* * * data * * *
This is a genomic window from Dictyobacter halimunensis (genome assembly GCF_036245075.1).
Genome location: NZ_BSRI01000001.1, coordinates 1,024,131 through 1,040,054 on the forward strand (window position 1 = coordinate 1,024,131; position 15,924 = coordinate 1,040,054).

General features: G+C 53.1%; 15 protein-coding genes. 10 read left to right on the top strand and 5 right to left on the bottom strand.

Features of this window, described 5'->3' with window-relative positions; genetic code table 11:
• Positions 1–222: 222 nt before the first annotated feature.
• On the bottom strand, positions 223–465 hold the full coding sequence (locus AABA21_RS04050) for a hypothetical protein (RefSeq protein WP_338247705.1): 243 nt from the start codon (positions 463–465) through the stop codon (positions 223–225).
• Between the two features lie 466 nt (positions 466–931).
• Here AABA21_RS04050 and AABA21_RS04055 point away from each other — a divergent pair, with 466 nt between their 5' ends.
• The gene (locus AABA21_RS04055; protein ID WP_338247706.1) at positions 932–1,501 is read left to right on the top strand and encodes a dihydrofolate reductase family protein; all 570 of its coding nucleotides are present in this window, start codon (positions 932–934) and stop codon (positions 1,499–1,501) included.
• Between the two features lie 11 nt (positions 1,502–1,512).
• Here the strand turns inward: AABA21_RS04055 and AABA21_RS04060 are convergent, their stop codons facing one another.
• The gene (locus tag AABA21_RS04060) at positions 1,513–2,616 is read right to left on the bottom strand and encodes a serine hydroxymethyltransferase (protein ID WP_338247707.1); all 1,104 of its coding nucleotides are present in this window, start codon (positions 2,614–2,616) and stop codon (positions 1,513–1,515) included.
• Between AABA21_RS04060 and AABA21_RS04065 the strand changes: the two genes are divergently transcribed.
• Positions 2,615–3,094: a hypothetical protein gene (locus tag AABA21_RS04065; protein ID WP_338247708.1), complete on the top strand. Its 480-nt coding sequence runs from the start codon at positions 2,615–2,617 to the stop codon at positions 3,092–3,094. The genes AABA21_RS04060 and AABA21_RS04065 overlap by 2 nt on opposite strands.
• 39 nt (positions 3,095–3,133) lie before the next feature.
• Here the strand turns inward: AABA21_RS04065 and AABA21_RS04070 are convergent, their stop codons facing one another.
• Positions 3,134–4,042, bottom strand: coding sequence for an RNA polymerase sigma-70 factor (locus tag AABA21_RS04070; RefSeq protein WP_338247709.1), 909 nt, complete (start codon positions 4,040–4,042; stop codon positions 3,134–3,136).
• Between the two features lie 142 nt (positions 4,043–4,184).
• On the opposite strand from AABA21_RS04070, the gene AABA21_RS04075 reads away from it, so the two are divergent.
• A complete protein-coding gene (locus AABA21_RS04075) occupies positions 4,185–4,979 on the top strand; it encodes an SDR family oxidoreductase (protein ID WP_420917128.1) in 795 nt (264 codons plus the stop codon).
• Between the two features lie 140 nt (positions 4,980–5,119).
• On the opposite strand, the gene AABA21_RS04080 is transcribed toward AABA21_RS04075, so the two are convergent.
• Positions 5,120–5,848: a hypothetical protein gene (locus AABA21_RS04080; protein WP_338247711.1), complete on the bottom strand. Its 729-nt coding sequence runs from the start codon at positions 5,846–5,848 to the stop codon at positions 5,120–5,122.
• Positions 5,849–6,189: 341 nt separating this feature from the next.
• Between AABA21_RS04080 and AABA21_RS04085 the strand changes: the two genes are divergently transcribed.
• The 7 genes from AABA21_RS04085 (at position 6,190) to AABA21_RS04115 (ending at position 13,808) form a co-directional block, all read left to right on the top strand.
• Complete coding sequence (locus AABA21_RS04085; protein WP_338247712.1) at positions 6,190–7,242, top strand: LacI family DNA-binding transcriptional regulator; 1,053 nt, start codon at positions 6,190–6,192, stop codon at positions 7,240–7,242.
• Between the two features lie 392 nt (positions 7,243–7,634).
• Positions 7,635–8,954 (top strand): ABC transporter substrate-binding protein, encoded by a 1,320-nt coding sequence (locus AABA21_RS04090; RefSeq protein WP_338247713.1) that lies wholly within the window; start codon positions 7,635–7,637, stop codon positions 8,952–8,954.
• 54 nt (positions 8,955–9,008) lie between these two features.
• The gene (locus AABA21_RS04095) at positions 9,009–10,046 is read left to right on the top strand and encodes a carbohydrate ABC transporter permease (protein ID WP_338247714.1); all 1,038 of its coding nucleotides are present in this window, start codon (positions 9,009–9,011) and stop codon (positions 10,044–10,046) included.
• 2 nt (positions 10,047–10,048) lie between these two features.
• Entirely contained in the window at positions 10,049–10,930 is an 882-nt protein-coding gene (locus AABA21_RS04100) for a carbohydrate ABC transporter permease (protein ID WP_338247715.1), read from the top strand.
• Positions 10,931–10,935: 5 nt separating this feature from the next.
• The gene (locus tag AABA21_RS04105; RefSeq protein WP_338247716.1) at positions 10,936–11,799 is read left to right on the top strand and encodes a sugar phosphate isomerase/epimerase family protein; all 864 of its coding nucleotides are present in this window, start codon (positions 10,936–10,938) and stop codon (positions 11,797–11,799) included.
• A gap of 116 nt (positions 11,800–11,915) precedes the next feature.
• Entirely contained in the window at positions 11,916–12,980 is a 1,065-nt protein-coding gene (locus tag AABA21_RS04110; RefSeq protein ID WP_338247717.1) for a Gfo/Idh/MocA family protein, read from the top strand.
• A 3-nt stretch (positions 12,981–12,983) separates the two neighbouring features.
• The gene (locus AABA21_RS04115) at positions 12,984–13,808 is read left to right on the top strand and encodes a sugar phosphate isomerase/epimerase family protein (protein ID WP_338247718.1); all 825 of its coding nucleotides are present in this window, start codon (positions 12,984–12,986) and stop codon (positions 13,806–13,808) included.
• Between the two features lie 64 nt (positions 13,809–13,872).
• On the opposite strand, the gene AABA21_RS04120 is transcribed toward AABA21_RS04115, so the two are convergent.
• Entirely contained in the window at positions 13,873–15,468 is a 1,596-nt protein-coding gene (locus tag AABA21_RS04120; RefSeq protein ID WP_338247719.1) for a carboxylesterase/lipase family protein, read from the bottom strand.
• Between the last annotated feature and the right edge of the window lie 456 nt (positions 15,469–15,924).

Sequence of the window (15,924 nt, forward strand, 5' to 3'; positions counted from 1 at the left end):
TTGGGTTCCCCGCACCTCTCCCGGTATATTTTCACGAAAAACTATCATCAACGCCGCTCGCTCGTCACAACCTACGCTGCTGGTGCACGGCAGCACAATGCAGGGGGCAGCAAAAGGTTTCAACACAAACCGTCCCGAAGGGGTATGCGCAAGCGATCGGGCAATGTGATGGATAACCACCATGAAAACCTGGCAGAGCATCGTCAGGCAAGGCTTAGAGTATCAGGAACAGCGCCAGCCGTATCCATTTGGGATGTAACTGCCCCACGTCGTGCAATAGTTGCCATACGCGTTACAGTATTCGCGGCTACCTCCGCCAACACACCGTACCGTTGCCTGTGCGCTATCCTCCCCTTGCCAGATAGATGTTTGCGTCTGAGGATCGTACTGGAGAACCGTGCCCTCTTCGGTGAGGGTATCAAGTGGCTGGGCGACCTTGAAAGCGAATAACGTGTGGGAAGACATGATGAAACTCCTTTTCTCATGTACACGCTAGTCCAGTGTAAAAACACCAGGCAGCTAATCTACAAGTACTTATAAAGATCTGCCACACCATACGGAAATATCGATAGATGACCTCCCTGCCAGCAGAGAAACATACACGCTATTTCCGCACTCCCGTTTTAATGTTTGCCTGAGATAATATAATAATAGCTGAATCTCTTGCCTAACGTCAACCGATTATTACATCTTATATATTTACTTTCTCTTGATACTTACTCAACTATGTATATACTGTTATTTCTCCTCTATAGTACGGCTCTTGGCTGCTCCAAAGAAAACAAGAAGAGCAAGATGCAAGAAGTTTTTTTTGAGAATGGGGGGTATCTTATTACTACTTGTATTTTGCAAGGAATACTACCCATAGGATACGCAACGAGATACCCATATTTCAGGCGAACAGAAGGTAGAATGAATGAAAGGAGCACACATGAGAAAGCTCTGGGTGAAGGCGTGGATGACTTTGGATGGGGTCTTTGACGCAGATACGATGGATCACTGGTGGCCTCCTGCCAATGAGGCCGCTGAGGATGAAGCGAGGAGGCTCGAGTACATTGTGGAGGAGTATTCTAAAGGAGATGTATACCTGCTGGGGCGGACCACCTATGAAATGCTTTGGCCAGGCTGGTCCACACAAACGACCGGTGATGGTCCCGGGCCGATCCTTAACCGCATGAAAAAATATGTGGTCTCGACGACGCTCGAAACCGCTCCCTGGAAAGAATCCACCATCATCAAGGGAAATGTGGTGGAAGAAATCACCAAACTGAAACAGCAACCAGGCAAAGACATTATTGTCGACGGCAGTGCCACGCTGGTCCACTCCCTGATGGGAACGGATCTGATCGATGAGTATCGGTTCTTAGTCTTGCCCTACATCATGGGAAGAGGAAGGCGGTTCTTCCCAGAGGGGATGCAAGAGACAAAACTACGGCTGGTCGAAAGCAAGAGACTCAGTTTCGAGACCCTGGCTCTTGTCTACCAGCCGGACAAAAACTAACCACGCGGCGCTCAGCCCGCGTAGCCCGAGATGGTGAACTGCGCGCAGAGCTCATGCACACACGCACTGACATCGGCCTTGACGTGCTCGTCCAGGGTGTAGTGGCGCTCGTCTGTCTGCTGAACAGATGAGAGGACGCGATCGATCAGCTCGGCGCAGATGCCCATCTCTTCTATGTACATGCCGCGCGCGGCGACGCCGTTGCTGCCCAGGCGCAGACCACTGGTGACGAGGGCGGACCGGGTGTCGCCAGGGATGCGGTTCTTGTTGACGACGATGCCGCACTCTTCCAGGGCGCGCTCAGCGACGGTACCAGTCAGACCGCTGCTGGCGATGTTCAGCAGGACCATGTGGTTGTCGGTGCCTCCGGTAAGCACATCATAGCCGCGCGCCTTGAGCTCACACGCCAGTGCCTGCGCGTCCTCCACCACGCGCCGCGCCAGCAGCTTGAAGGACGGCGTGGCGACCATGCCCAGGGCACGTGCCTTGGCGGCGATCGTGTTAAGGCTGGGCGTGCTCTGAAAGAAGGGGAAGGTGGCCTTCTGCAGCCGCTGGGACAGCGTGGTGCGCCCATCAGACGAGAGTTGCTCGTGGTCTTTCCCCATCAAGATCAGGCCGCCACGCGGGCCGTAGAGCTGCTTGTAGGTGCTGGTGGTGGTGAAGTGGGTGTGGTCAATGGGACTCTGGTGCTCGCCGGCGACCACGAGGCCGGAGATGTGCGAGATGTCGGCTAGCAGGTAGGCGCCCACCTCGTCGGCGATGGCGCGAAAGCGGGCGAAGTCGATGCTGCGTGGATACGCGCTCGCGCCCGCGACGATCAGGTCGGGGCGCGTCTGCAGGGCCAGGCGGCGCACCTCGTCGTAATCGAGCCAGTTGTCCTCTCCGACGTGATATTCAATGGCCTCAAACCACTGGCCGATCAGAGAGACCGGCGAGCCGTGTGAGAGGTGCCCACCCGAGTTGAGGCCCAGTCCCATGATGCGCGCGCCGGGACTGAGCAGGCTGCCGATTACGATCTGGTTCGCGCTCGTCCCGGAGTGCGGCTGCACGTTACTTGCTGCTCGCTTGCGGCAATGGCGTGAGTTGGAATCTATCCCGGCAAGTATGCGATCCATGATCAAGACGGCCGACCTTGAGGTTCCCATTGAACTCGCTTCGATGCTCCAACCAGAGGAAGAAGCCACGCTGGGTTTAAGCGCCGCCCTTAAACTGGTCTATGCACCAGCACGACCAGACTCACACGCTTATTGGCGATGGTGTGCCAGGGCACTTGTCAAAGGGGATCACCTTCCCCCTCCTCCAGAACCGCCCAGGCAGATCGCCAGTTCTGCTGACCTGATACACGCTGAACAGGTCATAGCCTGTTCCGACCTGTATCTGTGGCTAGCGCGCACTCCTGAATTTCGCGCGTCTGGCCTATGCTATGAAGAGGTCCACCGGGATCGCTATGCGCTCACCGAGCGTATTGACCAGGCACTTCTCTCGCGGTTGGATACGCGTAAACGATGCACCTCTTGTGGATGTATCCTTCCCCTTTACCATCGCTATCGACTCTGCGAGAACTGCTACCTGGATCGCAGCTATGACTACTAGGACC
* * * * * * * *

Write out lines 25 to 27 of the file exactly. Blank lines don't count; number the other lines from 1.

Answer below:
• Between AABA21_RS04080 and AABA21_RS04085 the strand changes: the two genes are divergently transcribed.
• The 7 genes from AABA21_RS04085 (at position 6,190) to AABA21_RS04115 (ending at position 13,808) form a co-directional block, all read left to right on the top strand.
• Complete coding sequence (locus AABA21_RS04085; protein WP_338247712.1) at positions 6,190–7,242, top strand: LacI family DNA-binding transcriptional regulator; 1,053 nt, start codon at positions 6,190–6,192, stop codon at positions 7,240–7,242.